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pd11ap94 Remarks on the Resignation of Supreme Court Justice Harry A. Blackmun...


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[Weekly Compilation of Presidential Documents]
 [frwais.access.gpo.gov]


[Page i-ii]
 
Monday, April 11, 1994
 
Volume 30--Number 14
Pages 663-743
 
Contents

[[Page i]]

Weekly Compilation of

Presidential

Documents



[[Page ii]]

  

Addresses and Remarks

    Kansas
        Arrival in Topeka--702
        Health care roundtable in Topeka--706
    Kentucky, funeral service for William H. Natcher in Bowling Green--
        699
    Missouri, town meeting in Kansas City--718
    North Carolina
        Community in Troy--672
        Health care roundtable in Troy--667
        Town meeting in Charlotte--678
    Radio address--663
    Supreme Court Justice Harry A. Blackmun, retirement--697
    White House Easter egg roll--666

Communications to Congress

    Iraq, letter--739

Communications to Federal Agencies

    Certifications for major narcotic producing and transit countries, 
        memorandum--663

Interviews With the News Media

    Exchanges with reporters
        Charlotte, NC--697
        Cleveland, OH--666
        Roosevelt Room--697

Interviews With the News Media--Continued

        Troy, NC--667

Proclamations

    Cancer Control Month--738
    National Day of Reconciliation--665
    National Former Prisoner of War Recognition Day--701
    Transfer of Functions of the ACTION Agency to the Corporation for 
        National and Community Service--666

Resignations and Retirements

    See Addresses and Remarks

Statements by the President

    Attack on Israeli civilians--737
    Death of leaders of Rwanda and Burundi--737
    District Court Decision on Chicago's ``Operation Clean Sweep''--737

Supplementary Materials

    Acts approved by the President--743
    Checklist of White House press releases--742
    Digest of other White House announcements--741
    Nominations submitted to the Senate--742

Editor's Note: The President was in Minneapolis, MN, on April 8, the 
closing date of this issue. Releases and announcements issued by the 
Office of the Press Secretary but not received in time for inclusion in 
this issue will be printed next week.

A first quarter index to issues 1-13 was printed in issue 13.


              WEEKLY COMPILATION OF
          ------------------------------
              PRESIDENTIAL DOCUMENTS

Published every Monday by the Office of the Federal Register, National 
Archives and Records Administration, Washington, DC 20408, the Weekly 
Compilation of Presidential Documents contains statements, messages, and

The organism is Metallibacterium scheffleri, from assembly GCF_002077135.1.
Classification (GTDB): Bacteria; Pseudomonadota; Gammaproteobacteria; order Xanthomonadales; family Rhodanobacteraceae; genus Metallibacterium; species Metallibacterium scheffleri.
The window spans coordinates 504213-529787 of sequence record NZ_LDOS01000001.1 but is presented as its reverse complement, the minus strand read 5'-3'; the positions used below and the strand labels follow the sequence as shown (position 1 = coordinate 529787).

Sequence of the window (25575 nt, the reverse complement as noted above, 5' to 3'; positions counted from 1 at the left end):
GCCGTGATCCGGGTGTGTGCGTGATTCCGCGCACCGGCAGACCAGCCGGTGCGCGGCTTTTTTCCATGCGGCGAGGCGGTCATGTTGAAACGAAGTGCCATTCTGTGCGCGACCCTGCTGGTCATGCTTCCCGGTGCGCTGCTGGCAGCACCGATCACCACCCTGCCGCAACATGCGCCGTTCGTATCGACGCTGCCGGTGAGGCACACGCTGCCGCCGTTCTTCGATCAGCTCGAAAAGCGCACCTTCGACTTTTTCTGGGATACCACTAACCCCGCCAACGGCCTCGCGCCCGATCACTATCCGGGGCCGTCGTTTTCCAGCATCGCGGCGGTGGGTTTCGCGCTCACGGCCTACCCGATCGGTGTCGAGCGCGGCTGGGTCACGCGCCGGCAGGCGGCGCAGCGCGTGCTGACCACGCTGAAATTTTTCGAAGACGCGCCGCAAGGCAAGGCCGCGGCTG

other Presidential materials released by the White House during the 
preceding week.

The Weekly Compilation of Presidential Documents is published pursuant to
the authority contained in the Federal Register Act (49 Stat. 500, as 
amended; 44 U.S.C. Ch. 15), under regulations prescribed by the 
Administrative Committee of the Federal Register, approved by the 
President (37 FR 23607; 1 CFR Part 10).

Distribution is made only by the Superintendent of Documents, Government
Printing Office, Washington, DC 20402. The Weekly Compilation of 
Presidential Documents will be furnished by mail to domestic subscribers 
for $80.00 per year ($137.00 for mailing first class) and to foreign
subscribers for $93.75 per year, payable to the Superintendent of 
Documents, Government Printing Office, Washington, DC 20402. The charge 
for a single copy is $3.00 ($3.75 for foreign mailing).

There are no restrictions on the republication of material appearing in 
the Weekly Compilation of Presidential Documents.


[[Page 663]]




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[Page 663]
 
Monday, April 11, 1994
 
Volume 30--Number 14
Pages 663-743
 
Week Ending Friday, April 8, 1994
 
Memorandum on Certifications for Major Narcotics Producing and Transit 
Countries


April 1, 1994

Presidential Determination No. 94-22

Memorandum for the Secretary of State

Subject: Certifications for Major Narcotics Producing and Transit 
Countries

    By virtue of the authority vested in me by section 490(b)(1)(A) of 
the Foreign Assistance Act of 1961, as amended (``the Act''), I hereby 
determine and certify that the following major drug producing and/or 
major drug transit countries/dependent territories have cooperated fully 
with the United States, or taken adequate steps on their own, to achieve 
full compliance with the goals and objectives of the 1988 United Nations 
Convention Against Illicit Traffic in Narcotic Drugs and Psychotropic 
Substances:
      The Bahamas, Belize, Brazil, China, Colombia, Ecuador, Guatemala, 
      Hong Kong, India, Jamaica, Malaysia, Mexico, Pakistan, Paraguay, 
      Thailand, and Venezuela.
    By virtue of the authority vested in me by section 490(b)(1)(B) of 
the Act, I hereby determine that it is in the vital national interests 
of the United States to certify the following countries:
      Afghanistan, Bolivia, Laos, Lebanon, Panama, and Peru.
    Information on these countries as required under section 490(b)(3) 
of the Act is attached.
    I have determined that the following major producing and/or major 
transit countries do not meet the standards set forth in section 490(b):
      Burma, Iran, Nigeria, and Syria.
    In making these determinations, I have considered the factors set 
forth in section 490 of the Act, based on the information contained in 
the International Narcotics Control Strategy Report of 1994. Because the 
performance of these countries varies, I have attached an explanatory 
statement in each case.
    You are hereby authorized and directed to report this determination 
to the Congress immediately and to publish it in the Federal Register.
                                            William J. Clinton

[Filed with the Office of the Federal Register, 4:03 p.m., April 8, 
1994]

Note: This memorandum and its annex will be published in the Federal